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author avatar Steve Kinsman
22nd Apr 2013 (#)

What you write, Jojay, you could very well be writing about my own experience. Glad to hear from someone who thinks for herself and does not blindly accept what others spoon feed her.

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author avatar Sivaramakrishnan A
22nd Apr 2013 (#)

Thanks Steve again for speaking your mind. Let the children be encouraged to have a spirit of inquiry. I studied in government, Christian and Muslim institutions and I like to understand all beliefs with a spirit of inquiry. As far as I know, no one has seen God so let us leave it at that. However we should not block the inquisitiveness of children through handed down beliefs - siva

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author avatar Steve Kinsman
22nd Apr 2013 (#)

It's o.k. to hand down our beliefs, but it is not o.k. to tell ouir children to believe the way we do. We must encourage them to think for themselves and come to their own conclusions. Than you Siva.

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author avatar Stella Mitchell
22nd Apr 2013 (#)

Dear Steve . I believe that intelligent human beings need to be given options so as to make their choices , and as you believe in God's wonderful creation of the stars , as do I , may I be so bold as to recommend an interesting video , called INDESCRIBABLE by LOIU GIGGLIO. it is made up of five thumbnail clips , and they are very amazing to watch and listen to . ..and can be accessed through U tube or Google.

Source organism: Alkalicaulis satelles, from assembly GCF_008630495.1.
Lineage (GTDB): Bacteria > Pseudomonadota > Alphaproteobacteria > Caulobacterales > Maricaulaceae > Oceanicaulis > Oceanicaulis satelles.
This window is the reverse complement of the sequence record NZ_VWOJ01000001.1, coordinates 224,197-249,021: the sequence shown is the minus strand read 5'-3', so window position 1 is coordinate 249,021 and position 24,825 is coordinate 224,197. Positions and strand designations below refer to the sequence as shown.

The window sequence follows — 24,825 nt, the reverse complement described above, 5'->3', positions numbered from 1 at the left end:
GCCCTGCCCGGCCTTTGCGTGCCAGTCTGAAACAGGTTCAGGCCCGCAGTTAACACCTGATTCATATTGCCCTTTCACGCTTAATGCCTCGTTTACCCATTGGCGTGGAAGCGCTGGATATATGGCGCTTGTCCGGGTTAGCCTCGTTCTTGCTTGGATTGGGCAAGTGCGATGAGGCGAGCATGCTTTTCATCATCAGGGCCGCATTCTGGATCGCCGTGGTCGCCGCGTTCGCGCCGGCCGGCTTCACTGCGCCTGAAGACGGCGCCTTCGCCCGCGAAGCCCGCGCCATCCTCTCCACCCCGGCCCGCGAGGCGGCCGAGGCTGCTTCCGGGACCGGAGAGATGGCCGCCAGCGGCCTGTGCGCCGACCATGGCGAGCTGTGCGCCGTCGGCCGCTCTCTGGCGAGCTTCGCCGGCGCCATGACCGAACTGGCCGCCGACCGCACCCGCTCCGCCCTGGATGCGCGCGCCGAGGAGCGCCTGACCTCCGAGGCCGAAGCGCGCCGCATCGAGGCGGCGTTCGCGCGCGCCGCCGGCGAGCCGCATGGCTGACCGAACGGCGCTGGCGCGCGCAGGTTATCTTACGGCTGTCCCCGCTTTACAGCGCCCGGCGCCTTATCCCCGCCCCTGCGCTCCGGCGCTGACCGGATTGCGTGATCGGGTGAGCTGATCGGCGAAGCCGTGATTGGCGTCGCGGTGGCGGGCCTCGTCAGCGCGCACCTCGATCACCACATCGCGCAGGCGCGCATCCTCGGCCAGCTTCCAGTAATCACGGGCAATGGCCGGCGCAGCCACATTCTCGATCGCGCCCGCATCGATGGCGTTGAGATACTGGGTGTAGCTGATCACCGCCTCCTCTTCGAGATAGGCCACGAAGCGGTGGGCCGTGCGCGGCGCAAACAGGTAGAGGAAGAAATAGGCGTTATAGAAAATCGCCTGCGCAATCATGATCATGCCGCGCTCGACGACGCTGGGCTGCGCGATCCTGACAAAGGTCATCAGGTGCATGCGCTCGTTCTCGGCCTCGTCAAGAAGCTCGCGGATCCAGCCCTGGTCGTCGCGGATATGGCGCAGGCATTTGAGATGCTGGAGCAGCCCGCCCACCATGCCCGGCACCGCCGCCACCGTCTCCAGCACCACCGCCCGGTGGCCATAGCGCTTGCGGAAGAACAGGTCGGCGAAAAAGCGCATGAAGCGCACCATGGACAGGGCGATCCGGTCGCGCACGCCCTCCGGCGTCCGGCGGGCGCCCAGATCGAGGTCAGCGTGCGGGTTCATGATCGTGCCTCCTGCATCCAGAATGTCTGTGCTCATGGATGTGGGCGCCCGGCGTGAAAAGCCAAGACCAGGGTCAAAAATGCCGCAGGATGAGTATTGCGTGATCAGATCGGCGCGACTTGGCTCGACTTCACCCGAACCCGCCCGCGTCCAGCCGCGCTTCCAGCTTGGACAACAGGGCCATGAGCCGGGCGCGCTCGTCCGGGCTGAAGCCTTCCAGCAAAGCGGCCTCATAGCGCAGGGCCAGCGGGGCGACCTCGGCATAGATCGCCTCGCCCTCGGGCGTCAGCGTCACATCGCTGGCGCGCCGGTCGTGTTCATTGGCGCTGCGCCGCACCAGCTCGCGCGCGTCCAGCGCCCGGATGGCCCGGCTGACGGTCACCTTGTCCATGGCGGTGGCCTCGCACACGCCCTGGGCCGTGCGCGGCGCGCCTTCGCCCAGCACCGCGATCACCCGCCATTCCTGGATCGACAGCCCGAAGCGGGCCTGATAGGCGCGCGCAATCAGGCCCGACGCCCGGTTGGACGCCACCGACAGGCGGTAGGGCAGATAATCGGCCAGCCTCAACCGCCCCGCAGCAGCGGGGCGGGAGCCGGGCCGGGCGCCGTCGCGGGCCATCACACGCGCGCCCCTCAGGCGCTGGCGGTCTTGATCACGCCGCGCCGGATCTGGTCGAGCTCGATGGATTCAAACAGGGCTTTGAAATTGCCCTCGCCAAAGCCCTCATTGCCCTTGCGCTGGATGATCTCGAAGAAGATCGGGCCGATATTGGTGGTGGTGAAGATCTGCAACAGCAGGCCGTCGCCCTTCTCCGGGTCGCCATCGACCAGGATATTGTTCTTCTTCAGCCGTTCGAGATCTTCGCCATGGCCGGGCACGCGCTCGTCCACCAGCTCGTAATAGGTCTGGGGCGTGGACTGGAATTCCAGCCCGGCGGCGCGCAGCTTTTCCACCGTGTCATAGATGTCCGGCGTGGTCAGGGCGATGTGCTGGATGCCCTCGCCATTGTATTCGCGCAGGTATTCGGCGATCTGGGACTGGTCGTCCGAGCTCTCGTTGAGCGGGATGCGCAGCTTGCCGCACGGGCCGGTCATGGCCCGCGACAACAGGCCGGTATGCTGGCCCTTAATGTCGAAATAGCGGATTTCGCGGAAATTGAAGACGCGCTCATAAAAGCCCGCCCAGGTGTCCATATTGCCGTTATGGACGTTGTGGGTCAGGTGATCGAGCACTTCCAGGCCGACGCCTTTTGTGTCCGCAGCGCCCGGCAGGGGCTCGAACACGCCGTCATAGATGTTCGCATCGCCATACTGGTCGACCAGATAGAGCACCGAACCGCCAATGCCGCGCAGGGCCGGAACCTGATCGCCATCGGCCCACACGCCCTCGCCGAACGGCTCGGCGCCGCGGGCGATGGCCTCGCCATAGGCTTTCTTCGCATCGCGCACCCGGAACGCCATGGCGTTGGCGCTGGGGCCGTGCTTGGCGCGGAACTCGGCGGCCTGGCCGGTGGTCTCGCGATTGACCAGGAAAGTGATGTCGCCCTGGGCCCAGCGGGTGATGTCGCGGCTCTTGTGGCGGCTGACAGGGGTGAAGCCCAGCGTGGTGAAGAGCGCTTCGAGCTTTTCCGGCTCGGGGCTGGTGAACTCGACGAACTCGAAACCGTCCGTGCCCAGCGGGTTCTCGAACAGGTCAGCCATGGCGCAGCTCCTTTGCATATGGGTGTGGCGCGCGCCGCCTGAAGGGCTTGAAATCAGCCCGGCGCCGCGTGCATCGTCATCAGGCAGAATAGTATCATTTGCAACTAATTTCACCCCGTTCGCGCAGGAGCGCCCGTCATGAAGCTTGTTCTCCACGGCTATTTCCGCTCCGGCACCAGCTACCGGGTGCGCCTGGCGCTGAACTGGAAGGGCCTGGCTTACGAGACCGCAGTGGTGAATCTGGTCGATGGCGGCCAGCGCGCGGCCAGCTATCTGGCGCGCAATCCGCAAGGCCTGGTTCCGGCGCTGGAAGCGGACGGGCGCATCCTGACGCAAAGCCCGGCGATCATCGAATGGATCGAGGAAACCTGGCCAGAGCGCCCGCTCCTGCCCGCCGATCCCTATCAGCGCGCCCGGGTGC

Bless you my friend
Stella >I<

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author avatar Steve Kinsman
22nd Apr 2013 (#)

Thank you Stella. I will check out the video.

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author avatar C.D. Moore
22nd Apr 2013 (#)

So, dinasours lived 6,000 years ago, amazing! LOL

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author avatar Steve Kinsman
22nd Apr 2013 (#)

No, C. D., they lived here LESS than 6,000 years ago, because the world was first made then. It seems that Ronald and Clarence are a little upset with me that I don't believe that.

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author avatar Ronald Jones
22nd Apr 2013 (#)

Why do you assume I'm upset? Because I don't agree with you about something? This is a discussion forum. Actually I never even said what I believed, I am just saying taking evolution at its word takes just as much faith as anything else. I wasn't saying Christian beliefs need to be taught in school, but a teacher taking two minutes to mention there are alternative beliefs to the theory of evolution, such as Intelligent design wouldn't offend or indoctrinate anyone. Btw, where did you get that photo of the test in your post?